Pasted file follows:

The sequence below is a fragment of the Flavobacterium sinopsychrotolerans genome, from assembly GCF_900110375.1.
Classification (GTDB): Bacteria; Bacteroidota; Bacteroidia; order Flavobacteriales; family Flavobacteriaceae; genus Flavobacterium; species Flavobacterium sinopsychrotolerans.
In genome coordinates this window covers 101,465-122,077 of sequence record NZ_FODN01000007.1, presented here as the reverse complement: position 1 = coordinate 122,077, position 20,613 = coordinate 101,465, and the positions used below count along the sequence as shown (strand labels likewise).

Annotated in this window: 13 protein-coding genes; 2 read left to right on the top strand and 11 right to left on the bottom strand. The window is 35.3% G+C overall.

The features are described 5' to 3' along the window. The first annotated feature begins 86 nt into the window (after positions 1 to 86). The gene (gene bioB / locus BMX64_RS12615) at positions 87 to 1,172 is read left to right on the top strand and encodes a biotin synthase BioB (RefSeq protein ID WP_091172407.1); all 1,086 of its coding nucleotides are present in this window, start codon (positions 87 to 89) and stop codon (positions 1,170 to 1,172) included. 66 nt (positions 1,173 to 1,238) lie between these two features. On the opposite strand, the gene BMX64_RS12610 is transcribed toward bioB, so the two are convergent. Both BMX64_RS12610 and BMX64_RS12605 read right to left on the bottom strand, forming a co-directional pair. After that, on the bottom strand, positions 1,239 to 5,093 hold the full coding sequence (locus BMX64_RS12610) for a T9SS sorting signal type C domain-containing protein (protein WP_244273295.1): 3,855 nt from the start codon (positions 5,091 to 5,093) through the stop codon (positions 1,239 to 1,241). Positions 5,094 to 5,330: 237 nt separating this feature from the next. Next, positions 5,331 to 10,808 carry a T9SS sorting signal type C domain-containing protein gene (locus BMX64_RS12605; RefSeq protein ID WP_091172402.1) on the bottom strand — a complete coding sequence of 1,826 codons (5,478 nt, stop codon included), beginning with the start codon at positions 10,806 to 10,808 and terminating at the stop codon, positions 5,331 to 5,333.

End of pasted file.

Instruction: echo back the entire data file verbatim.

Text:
The sequence below is a fragment of the Flavobacterium sinopsychrotolerans genome, from assembly GCF_900110375.1.
Classification (GTDB): Bacteria; Bacteroidota; Bacteroidia; order Flavobacteriales; family Flavobacteriaceae; genus Flavobacterium; species Flavobacterium sinopsychrotolerans.
In genome coordinates this window covers 101,465-122,077 of sequence record NZ_FODN01000007.1, presented here as the reverse complement: position 1 = coordinate 122,077, position 20,613 = coordinate 101,465, and the positions used below count along the sequence as shown (strand labels likewise).

Annotated in this window: 13 protein-coding genes; 2 read left to right on the top strand and 11 right to left on the bottom strand. The window is 35.3% G+C overall.

The features are described 5' to 3' along the window. The first annotated feature begins 86 nt into the window (after positions 1 to 86). The gene (gene bioB / locus BMX64_RS12615) at positions 87 to 1,172 is read left to right on the top strand and encodes a biotin synthase BioB (RefSeq protein ID WP_091172407.1); all 1,086 of its coding nucleotides are present in this window, start codon (positions 87 to 89) and stop codon (positions 1,170 to 1,172) included. 66 nt (positions 1,173 to 1,238) lie between these two features. On the opposite strand, the gene BMX64_RS12610 is transcribed toward bioB, so the two are convergent. Both BMX64_RS12610 and BMX64_RS12605 read right to left on the bottom strand, forming a co-directional pair. After that, on the bottom strand, positions 1,239 to 5,093 hold the full coding sequence (locus BMX64_RS12610) for a T9SS sorting signal type C domain-containing protein (protein WP_244273295.1): 3,855 nt from the start codon (positions 5,091 to 5,093) through the stop codon (positions 1,239 to 1,241). Positions 5,094 to 5,330: 237 nt separating this feature from the next. Next, positions 5,331 to 10,808 carry a T9SS sorting signal type C domain-containing protein gene (locus BMX64_RS12605; RefSeq protein ID WP_091172402.1) on the bottom strand — a complete coding sequence of 1,826 codons (5,478 nt, stop codon included), beginning with the start codon at positions 10,806 to 10,808 and terminating at the stop codon, positions 5,331 to 5,333.